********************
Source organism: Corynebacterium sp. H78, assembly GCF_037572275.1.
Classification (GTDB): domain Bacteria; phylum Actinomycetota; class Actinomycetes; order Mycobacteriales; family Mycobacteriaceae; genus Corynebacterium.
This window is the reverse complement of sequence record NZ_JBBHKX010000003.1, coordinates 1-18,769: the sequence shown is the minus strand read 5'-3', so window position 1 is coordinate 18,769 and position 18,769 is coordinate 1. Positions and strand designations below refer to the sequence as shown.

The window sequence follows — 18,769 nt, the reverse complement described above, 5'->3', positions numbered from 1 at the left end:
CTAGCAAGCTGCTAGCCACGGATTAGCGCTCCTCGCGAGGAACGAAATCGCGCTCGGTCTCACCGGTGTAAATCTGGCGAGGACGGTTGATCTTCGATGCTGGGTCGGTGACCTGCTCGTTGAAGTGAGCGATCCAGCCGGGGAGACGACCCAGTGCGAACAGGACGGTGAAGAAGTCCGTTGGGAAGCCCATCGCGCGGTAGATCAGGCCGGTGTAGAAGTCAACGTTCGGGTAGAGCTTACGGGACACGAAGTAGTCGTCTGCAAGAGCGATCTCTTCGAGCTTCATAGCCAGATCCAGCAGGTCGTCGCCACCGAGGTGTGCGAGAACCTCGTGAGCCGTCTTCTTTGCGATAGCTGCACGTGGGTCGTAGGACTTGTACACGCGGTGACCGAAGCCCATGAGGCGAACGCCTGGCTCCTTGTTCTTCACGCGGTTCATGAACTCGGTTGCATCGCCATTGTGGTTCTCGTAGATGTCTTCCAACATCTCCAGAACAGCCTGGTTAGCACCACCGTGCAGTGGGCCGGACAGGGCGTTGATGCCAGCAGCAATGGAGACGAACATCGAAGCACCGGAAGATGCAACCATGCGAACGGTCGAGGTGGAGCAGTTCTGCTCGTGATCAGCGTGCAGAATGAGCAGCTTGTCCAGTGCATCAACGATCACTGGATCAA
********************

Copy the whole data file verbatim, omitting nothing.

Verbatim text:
Source organism: Corynebacterium sp. H78, assembly GCF_037572275.1.
Classification (GTDB): domain Bacteria; phylum Actinomycetota; class Actinomycetes; order Mycobacteriales; family Mycobacteriaceae; genus Corynebacterium.
This window is the reverse complement of sequence record NZ_JBBHKX010000003.1, coordinates 1-18,769: the sequence shown is the minus strand read 5'-3', so window position 1 is coordinate 18,769 and position 18,769 is coordinate 1. Positions and strand designations below refer to the sequence as shown.

The window sequence follows — 18,769 nt, the reverse complement described above, 5'->3', positions numbered from 1 at the left end:
CTAGCAAGCTGCTAGCCACGGATTAGCGCTCCTCGCGAGGAACGAAATCGCGCTCGGTCTCACCGGTGTAAATCTGGCGAGGACGGTTGATCTTCGATGCTGGGTCGGTGACCTGCTCGTTGAAGTGAGCGATCCAGCCGGGGAGACGACCCAGTGCGAACAGGACGGTGAAGAAGTCCGTTGGGAAGCCCATCGCGCGGTAGATCAGGCCGGTGTAGAAGTCAACGTTCGGGTAGAGCTTACGGGACACGAAGTAGTCGTCTGCAAGAGCGATCTCTTCGAGCTTCATAGCCAGATCCAGCAGGTCGTCGCCACCGAGGTGTGCGAGAACCTCGTGAGCCGTCTTCTTTGCGATAGCTGCACGTGGGTCGTAGGACTTGTACACGCGGTGACCGAAGCCCATGAGGCGAACGCCTGGCTCCTTGTTCTTCACGCGGTTCATGAACTCGGTTGCATCGCCATTGTGGTTCTCGTAGATGTCTTCCAACATCTCCAGAACAGCCTGGTTAGCACCACCGTGCAGTGGGCCGGACAGGGCGTTGATGCCAGCAGCAATGGAGACGAACATCGAAGCACCGGAAGATGCAACCATGCGAACGGTCGAGGTGGAGCAGTTCTGCTCGTGATCAGCGTGCAGAATGAGCAGCTTGTCCAGTGCATCAACGATCACTGGATCAA